A REPORT published today by the British Geological Survey (BGS) has revealed there could be up to 8.57 billion barrels of shale oil under southern England.
The long-awaited report, published today (May 23), looks into oil potential in the Weald Basin which stretches over Sussex, Hampshire, Surrey and Kent.
The BGS estimates there are between 2.2 billion and 8.6 billion barrels of shale oil in the Weald Basin - that covers areas including Sussex, Hampshire, Surrey and Kent - but says there is “no significant gas resource”.
Campaigners fear that getting the oil out of the ground could involve the controversial process known as fracking.
Reacting to the report, Friends of the Earth’s South East Regional campaigner Brenda Pollack said: “These latest estimates will set alarm bells ringing across the South East of England where fracking firms seem intent on punching holes in some of Britain’s most beautiful countryside in the search for profits.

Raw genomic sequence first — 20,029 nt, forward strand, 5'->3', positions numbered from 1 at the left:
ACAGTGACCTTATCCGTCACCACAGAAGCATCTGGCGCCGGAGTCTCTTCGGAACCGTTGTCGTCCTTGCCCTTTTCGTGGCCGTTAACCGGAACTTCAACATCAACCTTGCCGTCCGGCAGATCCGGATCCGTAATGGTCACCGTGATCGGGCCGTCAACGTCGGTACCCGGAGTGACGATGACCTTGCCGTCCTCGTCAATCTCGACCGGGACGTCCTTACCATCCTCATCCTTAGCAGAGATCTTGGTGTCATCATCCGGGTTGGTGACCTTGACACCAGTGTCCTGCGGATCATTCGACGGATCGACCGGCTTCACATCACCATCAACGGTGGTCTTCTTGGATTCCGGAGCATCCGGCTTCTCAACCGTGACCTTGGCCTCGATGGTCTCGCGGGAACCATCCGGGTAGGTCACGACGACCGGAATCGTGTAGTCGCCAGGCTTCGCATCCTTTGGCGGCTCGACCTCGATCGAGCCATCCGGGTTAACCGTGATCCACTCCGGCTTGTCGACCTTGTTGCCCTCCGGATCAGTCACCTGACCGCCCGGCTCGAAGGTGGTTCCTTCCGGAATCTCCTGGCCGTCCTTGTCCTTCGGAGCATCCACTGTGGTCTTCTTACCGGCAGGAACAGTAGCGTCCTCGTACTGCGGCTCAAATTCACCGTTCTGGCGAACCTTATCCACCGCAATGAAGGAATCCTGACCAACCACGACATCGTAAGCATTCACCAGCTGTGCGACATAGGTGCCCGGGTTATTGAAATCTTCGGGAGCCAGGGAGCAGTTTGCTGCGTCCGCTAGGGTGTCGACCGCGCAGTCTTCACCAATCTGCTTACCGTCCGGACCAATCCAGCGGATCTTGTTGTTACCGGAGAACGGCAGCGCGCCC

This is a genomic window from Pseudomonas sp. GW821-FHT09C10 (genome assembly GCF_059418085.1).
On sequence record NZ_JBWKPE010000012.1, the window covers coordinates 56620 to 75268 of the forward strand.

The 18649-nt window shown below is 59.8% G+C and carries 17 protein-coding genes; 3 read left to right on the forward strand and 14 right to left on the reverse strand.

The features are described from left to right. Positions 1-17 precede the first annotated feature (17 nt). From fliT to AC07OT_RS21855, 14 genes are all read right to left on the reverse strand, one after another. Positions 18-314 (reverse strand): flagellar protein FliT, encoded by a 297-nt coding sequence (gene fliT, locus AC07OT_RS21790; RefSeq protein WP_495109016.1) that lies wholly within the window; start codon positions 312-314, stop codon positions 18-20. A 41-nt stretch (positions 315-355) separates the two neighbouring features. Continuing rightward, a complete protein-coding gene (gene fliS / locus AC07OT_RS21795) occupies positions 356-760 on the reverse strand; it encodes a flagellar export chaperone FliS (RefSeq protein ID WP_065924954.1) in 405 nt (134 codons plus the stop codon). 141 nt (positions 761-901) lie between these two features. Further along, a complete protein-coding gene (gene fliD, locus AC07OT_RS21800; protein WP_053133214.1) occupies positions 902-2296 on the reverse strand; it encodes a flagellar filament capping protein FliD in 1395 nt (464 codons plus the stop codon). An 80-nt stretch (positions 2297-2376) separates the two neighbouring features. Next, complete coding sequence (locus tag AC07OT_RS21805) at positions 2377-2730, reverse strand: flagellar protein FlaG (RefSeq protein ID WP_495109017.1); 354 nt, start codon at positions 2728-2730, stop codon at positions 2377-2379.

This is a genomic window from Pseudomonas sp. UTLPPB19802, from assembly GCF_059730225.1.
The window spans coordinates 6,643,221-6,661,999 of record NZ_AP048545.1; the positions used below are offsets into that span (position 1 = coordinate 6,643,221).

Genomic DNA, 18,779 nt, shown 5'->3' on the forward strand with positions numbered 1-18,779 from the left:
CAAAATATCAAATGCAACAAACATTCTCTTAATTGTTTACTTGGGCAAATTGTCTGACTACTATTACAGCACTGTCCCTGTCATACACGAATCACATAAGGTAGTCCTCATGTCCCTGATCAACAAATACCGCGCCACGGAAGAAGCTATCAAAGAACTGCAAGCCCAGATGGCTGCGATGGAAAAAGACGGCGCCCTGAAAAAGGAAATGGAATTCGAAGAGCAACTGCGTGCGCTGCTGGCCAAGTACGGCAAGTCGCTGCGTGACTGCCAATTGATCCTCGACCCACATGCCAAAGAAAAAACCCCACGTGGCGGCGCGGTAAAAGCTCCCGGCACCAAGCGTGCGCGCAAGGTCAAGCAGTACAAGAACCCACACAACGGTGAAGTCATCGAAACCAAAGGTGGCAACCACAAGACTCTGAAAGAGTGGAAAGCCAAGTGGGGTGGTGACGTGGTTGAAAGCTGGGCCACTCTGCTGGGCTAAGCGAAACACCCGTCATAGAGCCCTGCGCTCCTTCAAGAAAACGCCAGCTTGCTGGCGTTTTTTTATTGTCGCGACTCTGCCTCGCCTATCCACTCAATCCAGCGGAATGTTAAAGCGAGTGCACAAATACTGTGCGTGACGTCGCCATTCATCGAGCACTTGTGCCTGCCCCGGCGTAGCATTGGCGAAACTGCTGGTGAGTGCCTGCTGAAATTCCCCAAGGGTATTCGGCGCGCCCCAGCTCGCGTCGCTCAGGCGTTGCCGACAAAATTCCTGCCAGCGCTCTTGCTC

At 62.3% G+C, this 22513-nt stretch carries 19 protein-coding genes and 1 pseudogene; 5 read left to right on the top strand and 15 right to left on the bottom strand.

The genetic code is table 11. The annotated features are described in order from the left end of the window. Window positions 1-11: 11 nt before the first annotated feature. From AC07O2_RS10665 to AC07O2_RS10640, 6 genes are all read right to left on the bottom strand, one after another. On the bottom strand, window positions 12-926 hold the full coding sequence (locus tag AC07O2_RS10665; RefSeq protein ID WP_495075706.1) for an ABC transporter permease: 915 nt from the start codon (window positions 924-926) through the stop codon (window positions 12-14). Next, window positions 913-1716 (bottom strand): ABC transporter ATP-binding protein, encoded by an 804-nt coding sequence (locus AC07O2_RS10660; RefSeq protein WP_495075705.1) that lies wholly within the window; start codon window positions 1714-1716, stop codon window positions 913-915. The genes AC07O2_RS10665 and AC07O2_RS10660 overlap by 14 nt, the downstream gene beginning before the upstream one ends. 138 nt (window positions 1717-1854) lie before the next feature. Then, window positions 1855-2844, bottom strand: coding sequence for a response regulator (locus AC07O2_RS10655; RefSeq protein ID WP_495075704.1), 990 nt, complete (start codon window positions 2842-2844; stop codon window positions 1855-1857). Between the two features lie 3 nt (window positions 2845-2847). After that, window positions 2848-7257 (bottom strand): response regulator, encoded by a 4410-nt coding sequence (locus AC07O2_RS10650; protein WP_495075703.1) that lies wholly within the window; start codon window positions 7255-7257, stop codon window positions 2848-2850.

“No wonder the Government waited until after the elections to make this announcement as Lord Howell recently warned that fracking will cost the Tories thousands of votes in their heartlands.
“Shale oil and gas are not the solution to the UK’s energy challenges. Rather than drilling for more dirty fossil fuels that will add to climate change, the Government should be backing renewable power and energy efficiency.”
Meanwhile, the UK government has proposed new rules regarding rights to access land in a bid to speed up the introduction of hydraulic fracturing, or ‘fracking’.
It proposes that shale oil and gas companies are granted access to land below 300m from the surface, and also suggests firms pay £20,000 per well to those living above the land.
The Keep Kirdford and Wisborough Green group (KKWG) will next week be hosting an information session.
Actress Sue Jameson will host the event in Wisborough Green Village Hall on Friday. May 30 from 7pm-9.30pm.
In attendance at the meeting will be geologist John Diggens, who has worked in the oil/gas industry in the US, Russia and the UK.
Martin Small will be talking on landscape and Sue Taylor, a resident from Balcombe, will talk about the ‘actual impacts on a community’.
For more, see next week’s Midhurst and Petworth Observer (May 29).